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Thursday, March 4, 2021

Midmorning With Aundrea - September 30, 2020 (Part 1)

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Midmorning With Aundrea - September 30, 2020 (Part 1)
Midmorning With Aundrea - September 30, 2020 (Part 1)

(Part 1 of 2) Home prices are soaring despite the recession caused by the coronavirus.

We explore why this is happening.

And the fantasy of the flying car may be finally getting off the ground.

And a group of suburban women from Pennsylvania discuss what issues matter most to them in this election.

>> nightie prices for many everyday items have surged in recent years.

Across the country, home prices are breaking records, despite the recession caused by the corona- virus.

The median price of a townhouse, home, or condo soared above 300 thousand dollars for the first time over the summer.

The average property is selling in just 22 days, the fastest time on record.

Cbs began reporting this story before the pandemic began.

Recently tony dokoupil returned, to find out why this is happening.

Script: ??

"boy, the wa glenn miller played..."


Back in 1971 when "all in the family debuted on cbs... ??

"...guys like us we had it made..."


No one questioned how a ádock workerá named archie bunker ... archie: and i didn't finish high school, neither.

... could afford a home on this charming block in queens, new york.


"...those wer the days!"


Back then, archie's home was worth about $35- thousand.

Today, it's is valued at more than $800,000.

Even after correcting for inflation, that's more than triple what archie would have paid for it.

And sure enough&when we visited last winter& 15:43:33 my name's tony.

I work for cbs news... &we couldn't find many archie bunkers buying into the neighborhood.

Tony dokoupil: 15:59:31 have you met anybody in the neighborhood who is a dock worker?

Mother: 15:59:36 no.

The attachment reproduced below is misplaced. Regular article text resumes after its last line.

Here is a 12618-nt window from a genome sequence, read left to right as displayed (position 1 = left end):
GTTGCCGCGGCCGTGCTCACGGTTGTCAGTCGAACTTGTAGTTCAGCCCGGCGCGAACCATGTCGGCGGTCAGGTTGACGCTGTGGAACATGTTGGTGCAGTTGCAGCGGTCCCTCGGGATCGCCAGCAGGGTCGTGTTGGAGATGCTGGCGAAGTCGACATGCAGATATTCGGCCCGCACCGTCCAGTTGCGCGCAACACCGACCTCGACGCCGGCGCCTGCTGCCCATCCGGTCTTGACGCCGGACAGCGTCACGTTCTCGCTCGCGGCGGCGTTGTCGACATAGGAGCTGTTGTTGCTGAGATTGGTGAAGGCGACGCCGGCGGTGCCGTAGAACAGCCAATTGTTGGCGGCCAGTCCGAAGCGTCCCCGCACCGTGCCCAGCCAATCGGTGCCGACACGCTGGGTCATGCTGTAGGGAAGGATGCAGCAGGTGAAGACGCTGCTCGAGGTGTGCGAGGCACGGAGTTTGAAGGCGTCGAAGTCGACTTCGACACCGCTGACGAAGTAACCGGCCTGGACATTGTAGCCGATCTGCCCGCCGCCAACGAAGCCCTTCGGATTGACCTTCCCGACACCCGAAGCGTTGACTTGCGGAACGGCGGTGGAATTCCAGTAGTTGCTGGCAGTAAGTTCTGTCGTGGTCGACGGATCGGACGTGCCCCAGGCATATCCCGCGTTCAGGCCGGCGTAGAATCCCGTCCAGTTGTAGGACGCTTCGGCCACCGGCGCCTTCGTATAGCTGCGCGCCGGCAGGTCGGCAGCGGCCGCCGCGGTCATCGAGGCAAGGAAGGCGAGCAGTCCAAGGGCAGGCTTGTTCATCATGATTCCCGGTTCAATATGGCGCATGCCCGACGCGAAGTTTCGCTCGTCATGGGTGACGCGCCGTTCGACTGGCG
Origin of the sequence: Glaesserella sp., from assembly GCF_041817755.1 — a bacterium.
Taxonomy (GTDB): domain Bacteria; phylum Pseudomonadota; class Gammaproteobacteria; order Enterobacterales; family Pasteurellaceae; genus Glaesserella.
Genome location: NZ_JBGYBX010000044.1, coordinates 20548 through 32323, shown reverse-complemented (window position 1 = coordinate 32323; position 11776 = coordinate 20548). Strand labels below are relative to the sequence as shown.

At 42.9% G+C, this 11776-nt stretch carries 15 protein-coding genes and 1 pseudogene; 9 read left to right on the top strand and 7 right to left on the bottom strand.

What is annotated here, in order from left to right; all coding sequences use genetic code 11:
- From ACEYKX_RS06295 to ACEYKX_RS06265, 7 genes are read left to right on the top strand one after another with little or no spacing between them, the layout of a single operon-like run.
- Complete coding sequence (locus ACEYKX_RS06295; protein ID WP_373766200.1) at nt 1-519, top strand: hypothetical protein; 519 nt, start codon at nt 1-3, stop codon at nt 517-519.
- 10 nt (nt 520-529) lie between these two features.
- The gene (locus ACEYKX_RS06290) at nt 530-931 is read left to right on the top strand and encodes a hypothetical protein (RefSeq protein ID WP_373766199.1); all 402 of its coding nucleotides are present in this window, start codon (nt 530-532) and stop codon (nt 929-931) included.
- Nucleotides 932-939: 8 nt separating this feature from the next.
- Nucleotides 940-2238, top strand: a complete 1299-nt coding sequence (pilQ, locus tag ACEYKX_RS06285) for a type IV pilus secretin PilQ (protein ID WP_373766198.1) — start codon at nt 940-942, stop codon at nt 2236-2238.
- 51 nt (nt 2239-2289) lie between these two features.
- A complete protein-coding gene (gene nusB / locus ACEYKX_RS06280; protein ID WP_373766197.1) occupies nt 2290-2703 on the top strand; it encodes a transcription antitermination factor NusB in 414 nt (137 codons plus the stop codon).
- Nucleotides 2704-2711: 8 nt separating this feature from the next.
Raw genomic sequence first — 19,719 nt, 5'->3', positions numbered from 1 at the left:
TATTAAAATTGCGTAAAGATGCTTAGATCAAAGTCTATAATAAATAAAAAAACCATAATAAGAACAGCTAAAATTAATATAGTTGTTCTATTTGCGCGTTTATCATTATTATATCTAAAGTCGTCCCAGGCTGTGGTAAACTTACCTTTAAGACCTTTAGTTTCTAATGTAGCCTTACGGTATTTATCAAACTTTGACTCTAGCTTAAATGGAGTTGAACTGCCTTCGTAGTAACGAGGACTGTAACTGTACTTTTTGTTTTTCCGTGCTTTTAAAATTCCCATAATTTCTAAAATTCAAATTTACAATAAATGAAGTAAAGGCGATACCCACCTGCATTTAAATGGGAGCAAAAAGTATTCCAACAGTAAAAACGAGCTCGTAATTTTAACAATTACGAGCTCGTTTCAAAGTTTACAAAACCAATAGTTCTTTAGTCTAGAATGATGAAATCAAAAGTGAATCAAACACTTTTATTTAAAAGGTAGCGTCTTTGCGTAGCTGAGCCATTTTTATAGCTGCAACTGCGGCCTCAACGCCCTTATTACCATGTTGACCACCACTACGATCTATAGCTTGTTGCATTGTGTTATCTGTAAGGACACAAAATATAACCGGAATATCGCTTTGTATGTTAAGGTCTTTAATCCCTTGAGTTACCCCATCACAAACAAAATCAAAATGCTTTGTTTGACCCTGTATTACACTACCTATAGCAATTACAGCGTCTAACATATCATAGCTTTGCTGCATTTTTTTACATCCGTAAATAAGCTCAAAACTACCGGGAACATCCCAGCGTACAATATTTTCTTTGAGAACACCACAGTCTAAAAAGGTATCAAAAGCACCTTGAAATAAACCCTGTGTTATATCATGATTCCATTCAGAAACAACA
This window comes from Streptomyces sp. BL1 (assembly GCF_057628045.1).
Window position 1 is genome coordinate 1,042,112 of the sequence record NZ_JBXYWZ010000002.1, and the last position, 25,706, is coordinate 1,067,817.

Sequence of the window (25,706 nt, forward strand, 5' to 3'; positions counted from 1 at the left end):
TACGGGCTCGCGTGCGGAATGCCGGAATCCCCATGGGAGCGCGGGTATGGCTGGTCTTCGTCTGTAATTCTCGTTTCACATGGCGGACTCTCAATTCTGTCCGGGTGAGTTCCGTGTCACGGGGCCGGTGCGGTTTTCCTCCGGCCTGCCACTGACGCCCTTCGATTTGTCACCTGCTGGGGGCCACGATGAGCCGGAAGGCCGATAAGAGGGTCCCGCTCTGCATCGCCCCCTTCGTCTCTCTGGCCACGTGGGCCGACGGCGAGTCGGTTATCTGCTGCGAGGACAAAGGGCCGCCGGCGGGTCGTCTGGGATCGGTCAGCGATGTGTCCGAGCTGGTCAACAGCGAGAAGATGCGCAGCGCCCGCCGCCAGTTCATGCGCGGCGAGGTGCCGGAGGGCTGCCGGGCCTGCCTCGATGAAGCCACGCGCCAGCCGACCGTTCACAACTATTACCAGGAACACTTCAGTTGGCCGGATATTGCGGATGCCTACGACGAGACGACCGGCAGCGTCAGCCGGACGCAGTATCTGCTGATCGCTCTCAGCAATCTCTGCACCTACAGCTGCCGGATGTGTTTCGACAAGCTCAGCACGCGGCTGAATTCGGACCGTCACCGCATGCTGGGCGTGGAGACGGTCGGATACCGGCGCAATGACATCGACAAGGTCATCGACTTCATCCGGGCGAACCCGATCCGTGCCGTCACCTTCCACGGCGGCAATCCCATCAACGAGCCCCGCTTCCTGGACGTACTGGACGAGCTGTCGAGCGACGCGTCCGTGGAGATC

You're more likely to find doctors, nurses and engineers.

Tony dokoupil: 15:50:35 you're a tech worker?

Jonathan maravilla: 15:50:36 i am a tech worker, yeah.

Tony dokoupil: 15:50:37 yeah, there's no calluses on your hand.

Jonathan maravilla: 15:50:39 yeah, yeah.

I only touch keyboard.

Kevin haghighat: 16:05:12 it's unaffordable for the working man these days.

Tony dokoupil: 16:05:15 these houses?

Kevin haghighat: 16:05:16 these days.

And not even covid- 19 could change that.

When the pandemic hit, we had just finished filming this story.

And at the time, we made the decision not to air it - thinking surely housing prices are going to come down.

That's not the case.

The coronavirus has inspired many buyers to look for larger, more comfortable homes, that new demand has run into an old problem: since 1960 home prices across the country have risen more than four times faster than income&.and many experts say the cause is frustratingly simple: america has a housing shortage.

Some 400,000 áfewerá homes came up for sale this summer, compared to last.

Tbd home construction nats more than a decade after the crash of 2008, developers are still cautious about new construction.

And when they ádoá try to build, they can sometimes be blocked by people who already live nearby.

Judy neville: 15:04:37 there would be buildings all along here, buildings all along there... people like judy neville ... who told us the plan to re- develop this lot near her home would hurt the neighborhood.

Tony dokoupil: 14:44:30 if this were built as planned, what would happen?

Judy neville: 14:44:33 well, for one thing-- the schools would be terribly overcrowded.

Neville lives just outside of boston, in newton, massachusetts.

Judy neville: 14:02:41 it's a desirable place to live.

We met her one day before voters here would decide whether to approve a plan to add more than 800 new apartments - a plan thousands of people like her oppose.

Judy neville: 14:45:31 we would have absolute gridlock-- that we would have concerns-- parking concerns for all the neighbors that are currently here.

/// tony dokoupil: 14:52:34 in this big national fight over affordable housing, there are people who say you are the problem.

People like you, who are saying, "not in m backyard."

Judy neville: 14:52:45 oh, we're not saying, "not i my backyard."

We're saying, "definitely in ou backyard.

Just don't make it as big as you want to make it."

But when there aren't enough affordable homes ...prices explode&forcing families to the top of their budgets - áifá they can afford to buy at all.

Tony doukopil: 00:07:01 to make matters worse, here in philadelphia and in many cities all across the u.s., families looking to buy their first homes are competing not only with other families but with investors.

In fact, a record number of them.

In 2018, nearly a quarter of all the homes sold here in the philadelphia area sold not to people looking for a place to live but a place to profit.

Tony dokoupil: 00:49:49 why are investors apparently so interested in places like philadelphia?